Any philosophical consideration of the politics of debt must perhaps begin with the fact that the entire rhetoric of debt, owing and paying one’s debts, is at once a moral and an economic vocabulary. This point is related to, but opposed to, Nietzsche’s well-known argument in the Genealogy of Morals. Whereas Nietzsche argued that morality, guilt, was simply debt, a payment in suffering for those who could not pay the price, an examination of debt reveals how much paying ones debts, paying one’s bills, is a moral imperative as much as an economic relation.
Sunday, November 13, 2011
Tuesday, November 08, 2011
I do not have much to say about this, but I had to share it far and wide. It is a clip from Finally Got the News, a film about the League of Revolutionary Black Workers. It is inspirational and a reminder of how much we, all of us who are protesting Wall Street, are perhaps finally getting the news. These guys were critiquing Wall Street before it became cool to critique Wall Street.
Friday, November 04, 2011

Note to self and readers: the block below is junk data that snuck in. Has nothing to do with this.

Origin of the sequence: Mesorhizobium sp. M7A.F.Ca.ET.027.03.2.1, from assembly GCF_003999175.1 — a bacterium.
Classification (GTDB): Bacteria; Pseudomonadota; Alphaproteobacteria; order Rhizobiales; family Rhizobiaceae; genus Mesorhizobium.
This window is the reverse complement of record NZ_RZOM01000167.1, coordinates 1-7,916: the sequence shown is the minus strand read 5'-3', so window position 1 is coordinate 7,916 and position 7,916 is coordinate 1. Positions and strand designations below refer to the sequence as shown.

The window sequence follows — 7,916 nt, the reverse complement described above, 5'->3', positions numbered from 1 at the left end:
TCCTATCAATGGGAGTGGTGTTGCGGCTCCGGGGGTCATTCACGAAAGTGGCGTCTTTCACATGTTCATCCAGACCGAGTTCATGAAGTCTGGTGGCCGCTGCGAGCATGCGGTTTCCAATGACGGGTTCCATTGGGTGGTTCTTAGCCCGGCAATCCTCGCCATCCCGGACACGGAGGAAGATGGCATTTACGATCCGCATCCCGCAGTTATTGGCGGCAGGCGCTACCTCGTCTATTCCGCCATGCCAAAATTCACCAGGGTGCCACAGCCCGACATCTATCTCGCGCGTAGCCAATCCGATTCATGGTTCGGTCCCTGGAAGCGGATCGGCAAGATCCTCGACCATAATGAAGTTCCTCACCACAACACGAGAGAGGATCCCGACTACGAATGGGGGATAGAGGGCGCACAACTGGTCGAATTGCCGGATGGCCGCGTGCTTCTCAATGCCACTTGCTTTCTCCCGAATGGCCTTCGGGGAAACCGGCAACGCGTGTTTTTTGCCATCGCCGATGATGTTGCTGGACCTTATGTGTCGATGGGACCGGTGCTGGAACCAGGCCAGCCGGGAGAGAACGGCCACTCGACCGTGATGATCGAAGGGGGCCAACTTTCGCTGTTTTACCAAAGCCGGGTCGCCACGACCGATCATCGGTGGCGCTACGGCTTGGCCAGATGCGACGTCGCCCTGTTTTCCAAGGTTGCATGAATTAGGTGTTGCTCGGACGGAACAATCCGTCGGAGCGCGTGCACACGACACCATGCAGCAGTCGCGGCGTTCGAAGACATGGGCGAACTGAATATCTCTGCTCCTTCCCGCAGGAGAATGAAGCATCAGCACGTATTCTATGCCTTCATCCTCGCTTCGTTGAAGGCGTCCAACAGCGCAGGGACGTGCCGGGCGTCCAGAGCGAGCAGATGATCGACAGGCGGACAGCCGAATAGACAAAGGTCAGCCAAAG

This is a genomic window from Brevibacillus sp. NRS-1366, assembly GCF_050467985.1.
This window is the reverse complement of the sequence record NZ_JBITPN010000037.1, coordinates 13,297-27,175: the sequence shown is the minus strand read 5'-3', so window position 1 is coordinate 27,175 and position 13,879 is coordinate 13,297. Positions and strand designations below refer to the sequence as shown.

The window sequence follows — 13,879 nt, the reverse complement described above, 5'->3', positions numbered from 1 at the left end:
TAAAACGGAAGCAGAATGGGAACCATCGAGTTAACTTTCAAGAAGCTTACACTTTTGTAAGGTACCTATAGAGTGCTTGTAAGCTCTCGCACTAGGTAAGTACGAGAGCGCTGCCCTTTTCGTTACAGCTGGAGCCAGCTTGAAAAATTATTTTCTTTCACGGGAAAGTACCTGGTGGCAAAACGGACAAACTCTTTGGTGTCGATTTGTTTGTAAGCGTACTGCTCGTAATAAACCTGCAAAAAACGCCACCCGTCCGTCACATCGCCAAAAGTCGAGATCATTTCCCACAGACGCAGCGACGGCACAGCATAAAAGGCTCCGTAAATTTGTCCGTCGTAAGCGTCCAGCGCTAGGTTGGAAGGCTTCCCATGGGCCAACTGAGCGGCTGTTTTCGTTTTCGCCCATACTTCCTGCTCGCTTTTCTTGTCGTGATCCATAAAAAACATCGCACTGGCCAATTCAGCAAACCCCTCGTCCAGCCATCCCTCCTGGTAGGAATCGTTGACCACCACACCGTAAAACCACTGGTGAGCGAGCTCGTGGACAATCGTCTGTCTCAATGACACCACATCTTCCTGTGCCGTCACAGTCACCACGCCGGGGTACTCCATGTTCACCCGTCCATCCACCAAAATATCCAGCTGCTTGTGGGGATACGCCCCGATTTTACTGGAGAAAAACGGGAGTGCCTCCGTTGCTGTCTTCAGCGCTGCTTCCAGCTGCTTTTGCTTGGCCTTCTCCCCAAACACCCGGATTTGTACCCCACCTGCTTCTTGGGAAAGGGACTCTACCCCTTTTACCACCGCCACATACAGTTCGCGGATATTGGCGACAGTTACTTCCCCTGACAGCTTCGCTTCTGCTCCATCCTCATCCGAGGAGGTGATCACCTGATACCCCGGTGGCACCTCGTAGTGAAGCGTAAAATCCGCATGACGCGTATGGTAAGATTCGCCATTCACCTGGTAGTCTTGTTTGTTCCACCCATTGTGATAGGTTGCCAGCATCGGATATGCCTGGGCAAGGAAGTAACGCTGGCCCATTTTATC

One of the first texts that introduced me to the Italian political traditions of Operaismo and Autonomia was Italy: Autonomia, Post-Political Politics published by semiotext(e). I found my copy at Moe’s books in Berkeley, and for years it was the pride of my little library. This was years before it was reprinted. I would show it to friends, and offer to make copies at work for whoever was interested, my personal act of auto-reduction and sabotage. I poured over the writings of Negri, Tronti, Bifo, and Virno, struggling to make sense of concepts that would change me over years to come. At the end of this book there is a comic by B. Madaudo Melville, detailing the kidnapping of Aldo Moro. This was immediately legible, brought to life in slashes of ink that immediately suggested a tumultuous time with thick strokes of ink.